1. This appeal is by defendant 1. The question at issue between the parties is whether defendant 1 or the plaintiff has been elected as president of a certain union board in the District of Dacca. There are altogether nine members of the board. They were all present at the election. As required by the rules, the circle officer presided over the meeting. The plaintiff obtained six votes, defendant 1, the remaining three. Both the plaintiff and defendant 1 voted for themselves. After the votes had been recorded, the circle officer on most flimsy grounds ignored three of the votes given in favour of the plaintiff, pretended that each candidate had an equal number of votes and proceeded to give his casting vote in favour of defendant l. The finding of the Munsif that he was acting in collusion with defendant 1 is fully justified. The plaintiff then instituted the present suit and obtained a decree. Defendant 1 appealed without success to the District Court and now appeals to this Court. The first ground urged in support of the appeal is that the civil Courts have no jurisdiction to decide the question and that the suit ought to have been dismissed as incompetent. There can be no question that the civil Courts have jurisdiction unless their jurisdiction has been definitely taken away. It cannot even be pretended that there is any section in the Bengal Village Local Self-Government Act which takes away the jurisdiction of the Courts. There is merely an argument based upon analogy. Section 17A is concerned with the election of members of a union board. It provides that such an election shall not be called in question in any Court. Then Section 17B provides a special tribunal for deciding such disputes. The present suit has nothing to do with the election of a member of a union board. It is not the plaintiff's case that the appellant has been improperly elected. It is not disputed that he is a member of the union board. It cannot possibly be argued that, because a special tribunal has been provided to deal with election disputes, a precisely similar tribunal must by implication be provided to decide questions about the election of a president. There is no connexion whatever between the two causes of action. As the jurisdiction of the Courts has not been excluded the Munsif was entitled to entertain and decide the suit. The second ground urged in support of the appeal is with regard to the relief granted. It is contended that the plaintiff should only be given a declaration to the effect that the appellant is not the president and that it should then be left to the District Board to appoint a president under the provisions of Section 8 of the Act. The precise relief to which the plaintiff is entitled must of course depend upon the findings in a particular ease. Certainly, the plaintiff is not entitled to a declaration that he is the president unless it has been found that under the rules made by the Local Government he has been duly elected as president. Rule 32 provides that the candidate for whom there is the largest number of votes shall be declared by the presiding officer to be the president of the board. The plaintiff's case is that he obtained six votes while the appellant obtained only three. If he can establish this case then under the rules he is entitled to a declaration that he has been properly elected president of the board.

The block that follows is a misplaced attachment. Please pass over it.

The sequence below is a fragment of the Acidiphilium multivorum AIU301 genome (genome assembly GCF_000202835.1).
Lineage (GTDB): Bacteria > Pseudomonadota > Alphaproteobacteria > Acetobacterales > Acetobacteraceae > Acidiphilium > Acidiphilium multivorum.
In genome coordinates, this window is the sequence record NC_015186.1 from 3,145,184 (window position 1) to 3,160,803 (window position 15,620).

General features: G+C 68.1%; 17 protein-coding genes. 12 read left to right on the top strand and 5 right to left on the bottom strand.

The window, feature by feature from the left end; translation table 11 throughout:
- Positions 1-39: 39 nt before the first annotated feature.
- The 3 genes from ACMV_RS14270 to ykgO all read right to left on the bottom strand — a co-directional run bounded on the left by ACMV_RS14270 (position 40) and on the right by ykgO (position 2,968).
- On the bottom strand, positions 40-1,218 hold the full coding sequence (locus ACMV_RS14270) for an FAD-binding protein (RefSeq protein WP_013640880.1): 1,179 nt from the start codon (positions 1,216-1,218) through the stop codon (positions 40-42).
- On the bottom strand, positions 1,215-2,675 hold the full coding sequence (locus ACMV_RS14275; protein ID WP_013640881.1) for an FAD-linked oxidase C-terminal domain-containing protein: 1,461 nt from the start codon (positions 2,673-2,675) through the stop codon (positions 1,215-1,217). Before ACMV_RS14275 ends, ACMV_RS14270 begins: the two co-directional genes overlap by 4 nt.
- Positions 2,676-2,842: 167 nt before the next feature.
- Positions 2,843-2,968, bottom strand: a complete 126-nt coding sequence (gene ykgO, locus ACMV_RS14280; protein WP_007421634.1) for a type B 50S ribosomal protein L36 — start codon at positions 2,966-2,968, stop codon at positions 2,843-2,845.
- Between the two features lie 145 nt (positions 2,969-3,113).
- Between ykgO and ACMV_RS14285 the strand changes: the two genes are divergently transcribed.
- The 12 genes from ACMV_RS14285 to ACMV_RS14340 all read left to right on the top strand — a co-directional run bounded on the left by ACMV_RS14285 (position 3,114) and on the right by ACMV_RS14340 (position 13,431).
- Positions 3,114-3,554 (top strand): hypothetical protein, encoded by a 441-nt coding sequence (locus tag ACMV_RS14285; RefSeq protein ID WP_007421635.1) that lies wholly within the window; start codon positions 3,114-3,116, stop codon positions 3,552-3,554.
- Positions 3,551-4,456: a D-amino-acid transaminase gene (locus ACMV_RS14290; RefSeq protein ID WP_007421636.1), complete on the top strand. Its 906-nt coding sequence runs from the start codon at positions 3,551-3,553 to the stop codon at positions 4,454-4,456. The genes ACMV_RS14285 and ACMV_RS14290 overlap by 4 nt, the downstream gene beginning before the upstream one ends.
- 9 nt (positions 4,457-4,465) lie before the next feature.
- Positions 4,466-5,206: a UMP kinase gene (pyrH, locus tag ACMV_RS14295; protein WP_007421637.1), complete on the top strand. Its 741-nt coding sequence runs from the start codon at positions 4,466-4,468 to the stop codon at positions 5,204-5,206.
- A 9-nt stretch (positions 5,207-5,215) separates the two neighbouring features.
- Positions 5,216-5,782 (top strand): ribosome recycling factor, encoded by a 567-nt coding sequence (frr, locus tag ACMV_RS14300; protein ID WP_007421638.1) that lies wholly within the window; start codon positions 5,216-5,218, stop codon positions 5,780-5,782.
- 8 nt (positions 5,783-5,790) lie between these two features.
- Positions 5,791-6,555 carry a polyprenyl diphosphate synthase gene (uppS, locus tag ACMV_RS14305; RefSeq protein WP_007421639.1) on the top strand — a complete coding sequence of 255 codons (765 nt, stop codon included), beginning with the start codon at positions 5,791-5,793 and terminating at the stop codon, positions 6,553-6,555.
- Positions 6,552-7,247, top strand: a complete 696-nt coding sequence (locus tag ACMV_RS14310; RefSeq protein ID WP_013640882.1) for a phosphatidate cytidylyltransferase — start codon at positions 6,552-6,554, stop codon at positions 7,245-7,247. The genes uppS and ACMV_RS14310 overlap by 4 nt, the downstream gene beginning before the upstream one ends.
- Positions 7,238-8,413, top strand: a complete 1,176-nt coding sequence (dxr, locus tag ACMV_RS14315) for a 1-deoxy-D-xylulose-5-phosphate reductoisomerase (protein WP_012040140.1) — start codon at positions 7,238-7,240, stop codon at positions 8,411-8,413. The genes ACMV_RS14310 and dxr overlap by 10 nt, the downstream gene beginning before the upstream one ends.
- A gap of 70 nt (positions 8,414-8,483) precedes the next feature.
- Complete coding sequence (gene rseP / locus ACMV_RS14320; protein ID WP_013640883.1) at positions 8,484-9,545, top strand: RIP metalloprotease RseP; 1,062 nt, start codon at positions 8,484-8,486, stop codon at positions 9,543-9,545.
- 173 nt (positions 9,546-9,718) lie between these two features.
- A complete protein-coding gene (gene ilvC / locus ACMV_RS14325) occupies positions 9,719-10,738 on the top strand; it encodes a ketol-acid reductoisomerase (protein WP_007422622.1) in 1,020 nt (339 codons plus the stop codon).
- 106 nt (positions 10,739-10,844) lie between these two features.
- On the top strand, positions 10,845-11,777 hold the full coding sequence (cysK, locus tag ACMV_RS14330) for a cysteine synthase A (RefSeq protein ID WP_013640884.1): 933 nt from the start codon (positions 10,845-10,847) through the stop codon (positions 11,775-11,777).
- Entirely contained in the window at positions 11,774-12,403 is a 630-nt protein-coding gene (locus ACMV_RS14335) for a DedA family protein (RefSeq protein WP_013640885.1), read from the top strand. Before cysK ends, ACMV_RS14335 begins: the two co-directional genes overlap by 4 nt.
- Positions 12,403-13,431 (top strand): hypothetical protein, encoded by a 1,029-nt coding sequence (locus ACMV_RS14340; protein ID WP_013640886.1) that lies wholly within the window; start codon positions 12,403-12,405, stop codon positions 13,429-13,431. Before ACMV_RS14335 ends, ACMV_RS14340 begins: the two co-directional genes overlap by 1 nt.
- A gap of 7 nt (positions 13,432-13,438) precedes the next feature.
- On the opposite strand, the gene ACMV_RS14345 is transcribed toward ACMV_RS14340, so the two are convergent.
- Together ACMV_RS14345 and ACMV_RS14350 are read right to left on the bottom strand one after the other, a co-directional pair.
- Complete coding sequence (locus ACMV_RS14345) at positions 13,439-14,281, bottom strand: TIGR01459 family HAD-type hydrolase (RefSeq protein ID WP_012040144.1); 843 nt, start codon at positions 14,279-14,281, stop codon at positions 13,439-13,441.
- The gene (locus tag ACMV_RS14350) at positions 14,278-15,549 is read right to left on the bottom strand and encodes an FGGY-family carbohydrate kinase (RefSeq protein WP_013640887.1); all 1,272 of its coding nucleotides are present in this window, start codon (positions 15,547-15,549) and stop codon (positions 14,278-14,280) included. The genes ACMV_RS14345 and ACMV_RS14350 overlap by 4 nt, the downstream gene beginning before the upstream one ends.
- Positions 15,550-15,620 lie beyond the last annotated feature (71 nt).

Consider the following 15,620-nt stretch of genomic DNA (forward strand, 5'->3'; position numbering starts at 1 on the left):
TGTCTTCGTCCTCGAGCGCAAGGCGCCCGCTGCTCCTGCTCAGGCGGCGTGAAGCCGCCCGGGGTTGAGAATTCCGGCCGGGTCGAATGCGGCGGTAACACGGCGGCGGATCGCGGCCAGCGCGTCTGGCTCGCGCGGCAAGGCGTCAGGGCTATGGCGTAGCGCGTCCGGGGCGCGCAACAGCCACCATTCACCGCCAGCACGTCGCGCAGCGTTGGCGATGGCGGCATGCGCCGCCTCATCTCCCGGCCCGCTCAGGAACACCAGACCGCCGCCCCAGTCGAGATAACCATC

2. Both the Courts below have found that the respondent obtained six votes. He examined the members who voted for him and he is supported by their evidence. The first vote he obtained was his own vote. The circle officer disallowed this on the ground that he had not signed the paper. The finding of the Munsif is that this was due to the trickery of the circle officer. The plaintiff was given to understand that he might sign his name on a piece of paper in order to show that he was a candidate. Then when he afterwards discovered that this was supposed to be the voting paper he asked that it might be returned to him so that he might affix his signature. The circle officer refused to do this. It is not disputed on behalf of the respondent that under the rules voting papers require to be signed. There can be no question that this paper was not signed. The circle officer ought to have returned it to the plaintiff in order that he might sign it. Of the next two papers, one was given in favour of Sheikh Maniruddin and the other in favour of Munshi Maniruddin. I do not pretend to understand how the circle officer can have thought that these two papers might have been meant to be votes in favour of the appellant whose name is Golam Mortuza Moulik. There cannot be any question that the decision of the Courts below to the effect that the plaintiff obtained six votes is the only decision -which could be supported by the evidence. Finally it was argued that in deciding this question the learned Judge and the learned Munsif imported their own personal knowledge. They know nothing whatever about the parties to the case or what their names are. The learned Judge certainly says that to anyone having a smattering of Arabic, it would be clear that 'Maniruddin' is the real name; 'Munshi' is an honorific title. I myself cannot even pretend to have a smattering of Arabic but I know perfectly well that ' Munshi' may be a title, and I have no doubt whatever that the circle officer ignored these votes on merely flimsy grounds. The appeal accordingly fails and; is dismissed with costs.